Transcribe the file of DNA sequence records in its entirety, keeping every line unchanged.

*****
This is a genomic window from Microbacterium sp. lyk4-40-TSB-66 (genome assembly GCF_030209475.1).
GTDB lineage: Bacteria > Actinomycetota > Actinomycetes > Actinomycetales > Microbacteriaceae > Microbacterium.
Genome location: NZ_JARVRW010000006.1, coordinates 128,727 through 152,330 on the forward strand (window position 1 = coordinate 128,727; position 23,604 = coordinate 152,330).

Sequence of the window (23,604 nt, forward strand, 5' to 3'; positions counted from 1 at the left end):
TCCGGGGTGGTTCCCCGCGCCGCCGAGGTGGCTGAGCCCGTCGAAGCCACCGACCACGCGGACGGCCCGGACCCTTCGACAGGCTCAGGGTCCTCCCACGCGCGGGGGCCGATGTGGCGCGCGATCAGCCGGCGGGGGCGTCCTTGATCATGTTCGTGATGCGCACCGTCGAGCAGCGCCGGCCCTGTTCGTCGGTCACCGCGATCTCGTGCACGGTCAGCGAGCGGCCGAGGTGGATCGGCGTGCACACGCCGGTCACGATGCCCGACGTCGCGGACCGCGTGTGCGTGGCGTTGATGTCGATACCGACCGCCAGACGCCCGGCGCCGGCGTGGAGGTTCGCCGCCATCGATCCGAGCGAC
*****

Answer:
This is a genomic window from Microbacterium sp. lyk4-40-TSB-66 (genome assembly GCF_030209475.1).
GTDB lineage: Bacteria > Actinomycetota > Actinomycetes > Actinomycetales > Microbacteriaceae > Microbacterium.
Genome location: NZ_JARVRW010000006.1, coordinates 128,727 through 152,330 on the forward strand (window position 1 = coordinate 128,727; position 23,604 = coordinate 152,330).

Sequence of the window (23,604 nt, forward strand, 5' to 3'; positions counted from 1 at the left end):
TCCGGGGTGGTTCCCCGCGCCGCCGAGGTGGCTGAGCCCGTCGAAGCCACCGACCACGCGGACGGCCCGGACCCTTCGACAGGCTCAGGGTCCTCCCACGCGCGGGGGCCGATGTGGCGCGCGATCAGCCGGCGGGGGCGTCCTTGATCATGTTCGTGATGCGCACCGTCGAGCAGCGCCGGCCCTGTTCGTCGGTCACCGCGATCTCGTGCACGGTCAGCGAGCGGCCGAGGTGGATCGGCGTGCACACGCCGGTCACGATGCCCGACGTCGCGGACCGCGTGTGCGTGGCGTTGATGTCGATACCGACCGCCAGACGCCCGGCGCCGGCGTGGAGGTTCGCCGCCATCGATCCGAGCGAC